The Wolfpacker

May 2012

The Wolfpacker: An Independent Magazine Covering NC State Sports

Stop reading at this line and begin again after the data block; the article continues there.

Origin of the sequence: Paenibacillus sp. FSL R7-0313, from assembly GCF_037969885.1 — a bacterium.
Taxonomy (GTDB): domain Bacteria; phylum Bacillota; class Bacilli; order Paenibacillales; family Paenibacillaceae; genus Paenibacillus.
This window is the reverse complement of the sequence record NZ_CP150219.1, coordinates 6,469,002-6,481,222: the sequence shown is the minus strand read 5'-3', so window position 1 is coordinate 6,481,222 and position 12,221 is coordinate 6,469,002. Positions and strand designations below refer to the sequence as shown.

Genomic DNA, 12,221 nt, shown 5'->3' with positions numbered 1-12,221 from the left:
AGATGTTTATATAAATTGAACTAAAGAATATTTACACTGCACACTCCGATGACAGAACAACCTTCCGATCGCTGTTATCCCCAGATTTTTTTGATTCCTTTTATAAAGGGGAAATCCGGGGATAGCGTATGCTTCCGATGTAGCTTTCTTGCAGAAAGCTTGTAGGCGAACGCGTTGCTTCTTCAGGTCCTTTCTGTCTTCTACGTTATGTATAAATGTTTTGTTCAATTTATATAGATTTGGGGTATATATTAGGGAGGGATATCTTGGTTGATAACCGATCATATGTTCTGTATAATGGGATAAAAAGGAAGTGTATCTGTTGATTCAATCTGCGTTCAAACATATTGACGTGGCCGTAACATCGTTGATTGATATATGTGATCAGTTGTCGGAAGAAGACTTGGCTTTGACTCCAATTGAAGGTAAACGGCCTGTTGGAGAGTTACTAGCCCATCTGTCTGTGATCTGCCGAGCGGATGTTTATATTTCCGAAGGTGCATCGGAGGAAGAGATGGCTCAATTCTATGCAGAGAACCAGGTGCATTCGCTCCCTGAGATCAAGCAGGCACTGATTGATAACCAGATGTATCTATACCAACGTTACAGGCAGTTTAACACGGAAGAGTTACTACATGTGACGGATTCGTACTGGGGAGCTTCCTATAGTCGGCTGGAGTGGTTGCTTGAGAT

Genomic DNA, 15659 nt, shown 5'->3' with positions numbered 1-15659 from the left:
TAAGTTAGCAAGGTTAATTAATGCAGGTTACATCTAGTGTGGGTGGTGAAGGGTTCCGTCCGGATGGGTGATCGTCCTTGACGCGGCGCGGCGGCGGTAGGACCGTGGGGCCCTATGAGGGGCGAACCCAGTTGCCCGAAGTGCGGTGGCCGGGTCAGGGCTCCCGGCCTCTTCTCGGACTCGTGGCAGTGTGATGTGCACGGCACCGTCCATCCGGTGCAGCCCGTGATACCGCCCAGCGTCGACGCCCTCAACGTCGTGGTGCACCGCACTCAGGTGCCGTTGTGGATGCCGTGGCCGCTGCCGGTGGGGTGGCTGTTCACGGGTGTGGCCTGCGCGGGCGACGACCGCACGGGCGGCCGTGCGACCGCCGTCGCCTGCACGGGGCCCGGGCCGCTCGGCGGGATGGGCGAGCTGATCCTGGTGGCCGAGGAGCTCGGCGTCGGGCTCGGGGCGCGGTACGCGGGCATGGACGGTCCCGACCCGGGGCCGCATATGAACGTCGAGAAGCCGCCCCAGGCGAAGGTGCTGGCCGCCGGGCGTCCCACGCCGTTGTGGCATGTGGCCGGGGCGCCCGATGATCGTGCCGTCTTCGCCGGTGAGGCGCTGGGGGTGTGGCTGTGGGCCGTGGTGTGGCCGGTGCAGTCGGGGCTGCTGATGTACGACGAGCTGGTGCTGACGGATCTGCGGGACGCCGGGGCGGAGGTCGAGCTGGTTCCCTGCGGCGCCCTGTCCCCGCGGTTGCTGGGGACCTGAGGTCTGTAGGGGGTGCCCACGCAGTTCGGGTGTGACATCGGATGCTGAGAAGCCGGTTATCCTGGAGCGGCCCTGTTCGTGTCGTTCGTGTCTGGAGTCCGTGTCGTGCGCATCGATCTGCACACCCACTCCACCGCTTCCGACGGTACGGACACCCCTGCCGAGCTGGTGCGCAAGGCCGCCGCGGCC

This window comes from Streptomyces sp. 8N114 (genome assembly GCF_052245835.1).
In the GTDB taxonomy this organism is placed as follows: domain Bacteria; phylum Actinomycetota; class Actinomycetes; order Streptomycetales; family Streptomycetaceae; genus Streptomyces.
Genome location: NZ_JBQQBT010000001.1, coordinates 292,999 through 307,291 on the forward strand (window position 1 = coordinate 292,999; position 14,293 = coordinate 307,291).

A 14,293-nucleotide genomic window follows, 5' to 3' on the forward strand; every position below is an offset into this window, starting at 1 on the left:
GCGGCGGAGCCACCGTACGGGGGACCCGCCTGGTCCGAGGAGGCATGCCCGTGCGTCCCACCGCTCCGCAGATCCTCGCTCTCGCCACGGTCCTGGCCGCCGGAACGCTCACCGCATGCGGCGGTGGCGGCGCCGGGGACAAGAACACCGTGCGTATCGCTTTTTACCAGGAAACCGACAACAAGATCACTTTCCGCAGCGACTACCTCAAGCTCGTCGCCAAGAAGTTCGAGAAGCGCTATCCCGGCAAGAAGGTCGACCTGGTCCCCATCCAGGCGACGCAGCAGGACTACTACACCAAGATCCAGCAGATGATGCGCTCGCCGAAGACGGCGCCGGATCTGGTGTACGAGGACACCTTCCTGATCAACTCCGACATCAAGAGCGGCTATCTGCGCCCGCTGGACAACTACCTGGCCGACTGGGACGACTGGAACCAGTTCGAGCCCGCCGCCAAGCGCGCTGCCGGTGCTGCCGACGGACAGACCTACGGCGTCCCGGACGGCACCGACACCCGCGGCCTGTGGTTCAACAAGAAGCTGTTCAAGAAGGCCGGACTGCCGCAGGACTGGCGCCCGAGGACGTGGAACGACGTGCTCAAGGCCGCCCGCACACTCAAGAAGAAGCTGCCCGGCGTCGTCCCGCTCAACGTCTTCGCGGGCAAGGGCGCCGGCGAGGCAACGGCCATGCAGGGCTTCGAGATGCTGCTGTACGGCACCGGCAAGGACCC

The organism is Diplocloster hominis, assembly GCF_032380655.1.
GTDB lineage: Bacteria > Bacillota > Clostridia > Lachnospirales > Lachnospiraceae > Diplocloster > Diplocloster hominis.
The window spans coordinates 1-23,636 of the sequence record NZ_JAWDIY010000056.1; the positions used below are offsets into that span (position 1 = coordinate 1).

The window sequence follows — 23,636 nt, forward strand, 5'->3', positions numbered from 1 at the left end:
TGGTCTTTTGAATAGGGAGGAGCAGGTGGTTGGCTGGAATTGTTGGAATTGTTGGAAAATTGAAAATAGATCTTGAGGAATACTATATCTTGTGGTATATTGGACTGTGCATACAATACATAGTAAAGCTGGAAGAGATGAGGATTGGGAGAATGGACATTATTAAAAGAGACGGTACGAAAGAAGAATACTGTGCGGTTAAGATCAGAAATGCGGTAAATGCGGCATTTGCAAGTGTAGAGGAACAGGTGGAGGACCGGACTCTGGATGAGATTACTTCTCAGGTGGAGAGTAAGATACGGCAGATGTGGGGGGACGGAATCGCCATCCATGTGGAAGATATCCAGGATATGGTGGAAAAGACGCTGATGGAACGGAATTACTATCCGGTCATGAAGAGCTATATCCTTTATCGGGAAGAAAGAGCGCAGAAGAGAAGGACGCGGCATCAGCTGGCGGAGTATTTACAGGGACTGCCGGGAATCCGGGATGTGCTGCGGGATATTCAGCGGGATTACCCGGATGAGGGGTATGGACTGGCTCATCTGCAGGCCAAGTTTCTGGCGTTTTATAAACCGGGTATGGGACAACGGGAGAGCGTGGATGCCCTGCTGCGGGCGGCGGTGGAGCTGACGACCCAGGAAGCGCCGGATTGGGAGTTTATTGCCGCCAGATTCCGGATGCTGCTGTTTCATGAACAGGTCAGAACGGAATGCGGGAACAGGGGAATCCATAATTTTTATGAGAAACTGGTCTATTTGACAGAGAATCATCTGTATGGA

Issue link:

Contents of this Issue


Page 23 of 79